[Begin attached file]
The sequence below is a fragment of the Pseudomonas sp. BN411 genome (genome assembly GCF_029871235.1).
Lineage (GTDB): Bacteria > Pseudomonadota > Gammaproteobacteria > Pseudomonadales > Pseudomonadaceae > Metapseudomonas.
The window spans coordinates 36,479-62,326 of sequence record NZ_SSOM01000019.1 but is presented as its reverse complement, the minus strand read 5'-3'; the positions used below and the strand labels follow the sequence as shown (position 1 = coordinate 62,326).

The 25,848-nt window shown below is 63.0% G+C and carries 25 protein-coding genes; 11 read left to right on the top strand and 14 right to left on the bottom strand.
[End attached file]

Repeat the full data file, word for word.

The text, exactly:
The sequence below is a fragment of the Pseudomonas sp. BN411 genome (genome assembly GCF_029871235.1).
Lineage (GTDB): Bacteria > Pseudomonadota > Gammaproteobacteria > Pseudomonadales > Pseudomonadaceae > Metapseudomonas.
The window spans coordinates 36,479-62,326 of sequence record NZ_SSOM01000019.1 but is presented as its reverse complement, the minus strand read 5'-3'; the positions used below and the strand labels follow the sequence as shown (position 1 = coordinate 62,326).

The 25,848-nt window shown below is 63.0% G+C and carries 25 protein-coding genes; 11 read left to right on the top strand and 14 right to left on the bottom strand.